• Engage in identity theft
  • Announcement of a “prize” that the elderly person has won but must pay money to claim
  • Phony charities
  • Investment fraud

Healthcare Fraud and Abuse

This type of elder fraud is carried out by unethical doctors, nurses, hospital personnel, and other professional healthcare providers. Examples of this type of fraud include:

  • Not providing healthcare but charging for it
  • Overcharging or double billing for medical care or services
  • Getting kickbacks for referrals to other providers or for prescribing certain drugs
  • Overmedicating or under-medicating
  • Recommending fraudulent remedies for illnesses or other medical conditions
  • Medicaid fraud

Elder Neglect

Elder neglect is a serious issue that can have devastating consequences for the elderly person affected. It occurs when a caregiver or other responsible party fails to provide the necessary care and attention to an elderly person, leading to physical, emotional, and financial harm.

This failure to fulfill a caregiving duty or duties constitutes more than half of all reported cases under the broader category of elder abuse. It can be intentional or unintentional. Elder neglect can involve ignorance or denial of care and assistance needed by a senior woman or man.

Warning Signs of Elder Abuse and Neglect

Family members and other loved ones must remain aware of various elder abuse and neglect signs. We provide a comprehensive review of warning signs of elder abuse and neglect.

Physical Elder Abuse Warning Signs

Signs of physical elder abuse include, but are not limited to:

  • Unexplained signs of injury, including bruises, welts, or scars, especially if they appear symmetrically on two sides of a senior’s body
  • Broken bones, sprains, or dislocations
  • Report of drug overdose or an apparent failure to take medication regularly
  • Broken eyeglasses or frames
  • Signs of being restrained, such as rope marks on wrists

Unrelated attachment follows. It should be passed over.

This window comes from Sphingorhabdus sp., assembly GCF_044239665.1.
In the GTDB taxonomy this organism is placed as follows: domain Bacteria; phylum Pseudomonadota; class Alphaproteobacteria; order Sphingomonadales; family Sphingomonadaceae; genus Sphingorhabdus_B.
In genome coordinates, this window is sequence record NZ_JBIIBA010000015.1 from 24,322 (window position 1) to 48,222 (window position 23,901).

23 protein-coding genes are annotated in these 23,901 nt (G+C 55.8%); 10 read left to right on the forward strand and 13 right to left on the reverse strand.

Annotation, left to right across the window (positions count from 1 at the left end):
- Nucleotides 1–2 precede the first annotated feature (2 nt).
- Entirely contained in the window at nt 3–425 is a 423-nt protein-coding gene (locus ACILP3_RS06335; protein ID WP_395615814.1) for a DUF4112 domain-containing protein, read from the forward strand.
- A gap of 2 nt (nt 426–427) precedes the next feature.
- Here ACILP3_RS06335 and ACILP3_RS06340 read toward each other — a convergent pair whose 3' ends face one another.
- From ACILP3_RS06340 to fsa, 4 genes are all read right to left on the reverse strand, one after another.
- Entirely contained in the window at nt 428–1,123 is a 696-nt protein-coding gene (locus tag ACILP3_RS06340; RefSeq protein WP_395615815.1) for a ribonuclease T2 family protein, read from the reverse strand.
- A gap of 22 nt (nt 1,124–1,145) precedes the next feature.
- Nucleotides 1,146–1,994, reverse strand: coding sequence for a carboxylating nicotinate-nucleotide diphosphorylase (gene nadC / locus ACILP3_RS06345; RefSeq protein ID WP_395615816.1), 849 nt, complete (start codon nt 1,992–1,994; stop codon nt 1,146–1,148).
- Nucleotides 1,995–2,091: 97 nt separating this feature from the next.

• Caregiver’s refusal to allow you to see the elder alone

Emotional Elder Abuse Warning Signs

There are several commonplace emotional senior abuse warning signs. These include:

  • Threatening, belittling, or controlling caregiver behavior
  • Behavior from the elder that mimics dementia, such as rocking, sucking, or mumbling to themselves
  • Signs of depression or anxiety

Sexual Elder Abuse Warning Signs

  • Bruises around breasts or genitals
  • Unexplained vaginal or anal bleeding
  • Torn, stained, or bloody underclothing

Elder Neglect Warning Signs

Examples of signs of elder neglect include:

  • Unusual weight loss, malnutrition, dehydration
  • Untreated physical problems, such as bed sores
  • Unsanitary living conditions: dirt, bugs, soiled bedding and clothes
  • Being left dirty or unbathed
  • Unsuitable clothing or covering for the weather
  • Unsafe living conditions
  • Desertion of the elder at a public place

Elder Financial Exploitation Warning Signs

Elder financial exploitation warning signs include several different red flags. Often, more than one sign will flash regarding an elder being financially exploited. These include:

  • Significant withdrawals from the elder’s accounts
  • Sudden changes in the elder’s¬†financial condition
  • Items or cash missing from the senior’s household
  • Suspicious changes in wills, power of attorney, titles, and policies
  • Addition of names to the senior’s signature card
  • Financial activity the senior couldn’t have undertaken, such as an ATM withdrawal when the account holder is bedridden
  • Unnecessary services, goods, or subscriptions

Elder Healthcare Fraud and Abuse Warning Signs

  • Duplicate billings for the same medical service or device
  • Evidence of overmedication or under-medication
  • Evidence of inadequate care when bills are paid in full
  • Problems with the care facility: poorly trained, poorly paid, or insufficient staff; resident crowding; inadequate responses to questions about care

Reporting Elder Abuse or Neglect

If you suspect elder abuse or neglect, you must immediately report it to law enforcement. If the abuse or neglect occurs at a long-term care facility or may be perpetrated by an in-home care service, you need to make a simultaneous report to the administration of the facility or service provider. You should also contact adult protective services in your state.